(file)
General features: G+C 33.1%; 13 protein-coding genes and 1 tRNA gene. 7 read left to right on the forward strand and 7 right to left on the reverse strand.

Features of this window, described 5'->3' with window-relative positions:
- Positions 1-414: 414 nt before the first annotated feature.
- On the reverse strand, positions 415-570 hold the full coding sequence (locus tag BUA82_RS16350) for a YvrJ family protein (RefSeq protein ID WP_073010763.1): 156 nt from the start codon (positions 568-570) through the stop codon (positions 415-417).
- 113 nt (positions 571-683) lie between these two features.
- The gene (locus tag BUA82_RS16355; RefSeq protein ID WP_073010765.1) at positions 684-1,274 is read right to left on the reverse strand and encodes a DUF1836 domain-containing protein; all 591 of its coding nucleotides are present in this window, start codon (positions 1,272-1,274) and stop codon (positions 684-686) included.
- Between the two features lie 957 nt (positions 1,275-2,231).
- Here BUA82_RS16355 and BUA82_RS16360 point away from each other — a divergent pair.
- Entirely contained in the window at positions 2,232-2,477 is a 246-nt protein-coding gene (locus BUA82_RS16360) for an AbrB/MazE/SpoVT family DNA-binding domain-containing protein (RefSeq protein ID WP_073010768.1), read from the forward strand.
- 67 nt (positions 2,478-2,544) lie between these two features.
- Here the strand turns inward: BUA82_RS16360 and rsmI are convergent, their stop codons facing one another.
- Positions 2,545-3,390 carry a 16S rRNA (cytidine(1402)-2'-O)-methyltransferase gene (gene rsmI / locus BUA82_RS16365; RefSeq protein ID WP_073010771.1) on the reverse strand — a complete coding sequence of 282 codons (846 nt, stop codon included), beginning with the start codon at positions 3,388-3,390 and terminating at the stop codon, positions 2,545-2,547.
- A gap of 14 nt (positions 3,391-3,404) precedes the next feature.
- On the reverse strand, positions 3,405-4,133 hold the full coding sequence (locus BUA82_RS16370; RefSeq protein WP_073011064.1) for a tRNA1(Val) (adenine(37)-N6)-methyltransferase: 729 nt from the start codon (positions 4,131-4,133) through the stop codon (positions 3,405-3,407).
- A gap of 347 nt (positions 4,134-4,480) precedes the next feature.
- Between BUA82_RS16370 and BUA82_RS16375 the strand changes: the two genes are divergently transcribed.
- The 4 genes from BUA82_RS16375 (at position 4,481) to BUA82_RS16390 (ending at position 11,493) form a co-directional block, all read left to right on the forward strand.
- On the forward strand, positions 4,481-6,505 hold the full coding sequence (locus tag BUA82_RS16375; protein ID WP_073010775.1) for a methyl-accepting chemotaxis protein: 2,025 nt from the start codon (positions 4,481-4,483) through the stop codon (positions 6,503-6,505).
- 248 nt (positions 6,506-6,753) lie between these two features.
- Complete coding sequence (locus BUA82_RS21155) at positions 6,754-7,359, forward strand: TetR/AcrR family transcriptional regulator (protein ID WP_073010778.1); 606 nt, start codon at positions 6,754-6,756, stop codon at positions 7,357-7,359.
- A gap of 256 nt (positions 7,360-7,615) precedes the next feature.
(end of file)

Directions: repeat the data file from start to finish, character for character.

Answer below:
General features: G+C 33.1%; 13 protein-coding genes and 1 tRNA gene. 7 read left to right on the forward strand and 7 right to left on the reverse strand.

Features of this window, described 5'->3' with window-relative positions:
- Positions 1-414: 414 nt before the first annotated feature.
- On the reverse strand, positions 415-570 hold the full coding sequence (locus tag BUA82_RS16350) for a YvrJ family protein (RefSeq protein ID WP_073010763.1): 156 nt from the start codon (positions 568-570) through the stop codon (positions 415-417).
- 113 nt (positions 571-683) lie between these two features.
- The gene (locus tag BUA82_RS16355; RefSeq protein ID WP_073010765.1) at positions 684-1,274 is read right to left on the reverse strand and encodes a DUF1836 domain-containing protein; all 591 of its coding nucleotides are present in this window, start codon (positions 1,272-1,274) and stop codon (positions 684-686) included.
- Between the two features lie 957 nt (positions 1,275-2,231).
- Here BUA82_RS16355 and BUA82_RS16360 point away from each other — a divergent pair.
- Entirely contained in the window at positions 2,232-2,477 is a 246-nt protein-coding gene (locus BUA82_RS16360) for an AbrB/MazE/SpoVT family DNA-binding domain-containing protein (RefSeq protein ID WP_073010768.1), read from the forward strand.
- 67 nt (positions 2,478-2,544) lie between these two features.
- Here the strand turns inward: BUA82_RS16360 and rsmI are convergent, their stop codons facing one another.
- Positions 2,545-3,390 carry a 16S rRNA (cytidine(1402)-2'-O)-methyltransferase gene (gene rsmI / locus BUA82_RS16365; RefSeq protein ID WP_073010771.1) on the reverse strand — a complete coding sequence of 282 codons (846 nt, stop codon included), beginning with the start codon at positions 3,388-3,390 and terminating at the stop codon, positions 2,545-2,547.
- A gap of 14 nt (positions 3,391-3,404) precedes the next feature.
- On the reverse strand, positions 3,405-4,133 hold the full coding sequence (locus BUA82_RS16370; RefSeq protein WP_073011064.1) for a tRNA1(Val) (adenine(37)-N6)-methyltransferase: 729 nt from the start codon (positions 4,131-4,133) through the stop codon (positions 3,405-3,407).
- A gap of 347 nt (positions 4,134-4,480) precedes the next feature.
- Between BUA82_RS16370 and BUA82_RS16375 the strand changes: the two genes are divergently transcribed.
- The 4 genes from BUA82_RS16375 (at position 4,481) to BUA82_RS16390 (ending at position 11,493) form a co-directional block, all read left to right on the forward strand.
- On the forward strand, positions 4,481-6,505 hold the full coding sequence (locus tag BUA82_RS16375; protein ID WP_073010775.1) for a methyl-accepting chemotaxis protein: 2,025 nt from the start codon (positions 4,481-4,483) through the stop codon (positions 6,503-6,505).
- 248 nt (positions 6,506-6,753) lie between these two features.
- Complete coding sequence (locus BUA82_RS21155) at positions 6,754-7,359, forward strand: TetR/AcrR family transcriptional regulator (protein ID WP_073010778.1); 606 nt, start codon at positions 6,754-6,756, stop codon at positions 7,357-7,359.
- A gap of 256 nt (positions 7,360-7,615) precedes the next feature.